Daylight-saving time starts this weekend, and local fire officials are encouraging residents to change more than just their clocks.
Jeremy Rahn, California Department of Forestry and Fire Protection captain, said when people change their clocks to make up for the time difference, they should also replace the batteries in their smoke and carbon monoxide alarms.
The simple task could be the difference between life and death.
"Having active smoke alarms can help alert people to make sure they get out of the residence in time," Rahn said.
Nancy Koerperich, chief of the Merced County Fire Department and Atwater city, said too many people take their smoke and carbon monoxide alarms for granted.
Though some people think of them as annoying, "the fact is, they save lives," Koerperich said. "It's an easy way to instill that safety message to your family."
Deaths could be prevented if more people would pay attention to their alarms, she said.
A study by the National Fire Protection Association shows that nearly 96 percent of households report having at least one smoke alarm, according to a Cal Fire news release. However, the U.S. Fire Administration reports that residential fires make up nearly 83 percent of civilian fire deaths.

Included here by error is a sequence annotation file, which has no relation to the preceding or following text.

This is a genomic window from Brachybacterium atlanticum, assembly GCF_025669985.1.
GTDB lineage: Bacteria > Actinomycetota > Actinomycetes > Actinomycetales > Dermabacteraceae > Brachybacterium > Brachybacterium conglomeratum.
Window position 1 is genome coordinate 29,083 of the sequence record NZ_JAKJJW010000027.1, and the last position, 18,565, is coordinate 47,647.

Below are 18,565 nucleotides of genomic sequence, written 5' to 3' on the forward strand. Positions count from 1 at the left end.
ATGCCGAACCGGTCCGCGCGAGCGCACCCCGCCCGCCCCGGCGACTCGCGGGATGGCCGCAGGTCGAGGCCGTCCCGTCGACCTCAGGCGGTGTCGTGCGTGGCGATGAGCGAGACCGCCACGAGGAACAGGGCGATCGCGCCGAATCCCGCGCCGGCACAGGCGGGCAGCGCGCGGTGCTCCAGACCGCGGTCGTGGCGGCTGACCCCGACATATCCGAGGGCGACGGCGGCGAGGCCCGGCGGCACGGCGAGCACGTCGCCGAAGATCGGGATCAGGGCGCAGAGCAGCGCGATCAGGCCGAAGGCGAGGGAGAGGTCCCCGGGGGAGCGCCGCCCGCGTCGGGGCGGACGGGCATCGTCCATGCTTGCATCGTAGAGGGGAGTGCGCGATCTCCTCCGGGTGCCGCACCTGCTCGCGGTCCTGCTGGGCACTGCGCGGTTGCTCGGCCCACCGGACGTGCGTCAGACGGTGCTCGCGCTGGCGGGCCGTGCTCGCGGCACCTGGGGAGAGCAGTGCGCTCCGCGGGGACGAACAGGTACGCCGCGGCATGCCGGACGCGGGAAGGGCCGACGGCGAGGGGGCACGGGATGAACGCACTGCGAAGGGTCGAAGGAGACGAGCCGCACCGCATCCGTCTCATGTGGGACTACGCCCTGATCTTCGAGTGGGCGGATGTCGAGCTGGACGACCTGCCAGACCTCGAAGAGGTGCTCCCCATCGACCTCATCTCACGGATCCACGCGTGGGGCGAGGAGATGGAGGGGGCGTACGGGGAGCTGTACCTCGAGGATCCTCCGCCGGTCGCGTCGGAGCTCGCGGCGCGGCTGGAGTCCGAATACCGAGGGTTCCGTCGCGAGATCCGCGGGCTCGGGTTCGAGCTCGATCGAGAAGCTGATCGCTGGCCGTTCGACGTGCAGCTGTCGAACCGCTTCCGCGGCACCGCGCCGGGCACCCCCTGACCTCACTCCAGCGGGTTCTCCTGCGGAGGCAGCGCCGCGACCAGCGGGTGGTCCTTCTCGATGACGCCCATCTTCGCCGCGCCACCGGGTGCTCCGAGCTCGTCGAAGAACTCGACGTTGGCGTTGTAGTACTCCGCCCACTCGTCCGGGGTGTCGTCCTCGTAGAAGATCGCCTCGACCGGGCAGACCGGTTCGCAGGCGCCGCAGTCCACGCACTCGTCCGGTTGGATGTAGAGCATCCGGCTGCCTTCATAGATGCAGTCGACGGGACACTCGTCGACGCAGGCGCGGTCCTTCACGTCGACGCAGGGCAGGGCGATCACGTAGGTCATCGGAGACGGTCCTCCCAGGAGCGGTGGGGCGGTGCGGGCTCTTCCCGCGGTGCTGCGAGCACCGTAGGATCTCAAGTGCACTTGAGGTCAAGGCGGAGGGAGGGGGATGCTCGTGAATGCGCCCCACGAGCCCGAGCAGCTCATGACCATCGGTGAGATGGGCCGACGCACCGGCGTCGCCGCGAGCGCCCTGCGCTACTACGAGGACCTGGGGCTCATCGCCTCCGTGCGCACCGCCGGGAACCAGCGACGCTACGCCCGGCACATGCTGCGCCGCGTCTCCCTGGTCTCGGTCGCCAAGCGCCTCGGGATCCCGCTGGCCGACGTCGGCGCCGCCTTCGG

Too often, people remove the batteries from smoke and carbon monoxide alarms when they need them for another device, Rahn said, adding that people tend to forget about the alarms. It's crucial to keep the alarms in proper working order.
Rahn said this time of year also presents a good opportunity for families to review home escape plans.
Daylight-saving time starts at 2 a.m. Sunday.
Reporter Mike North can be reached at (209) 385-2453 or firstname.lastname@example.org.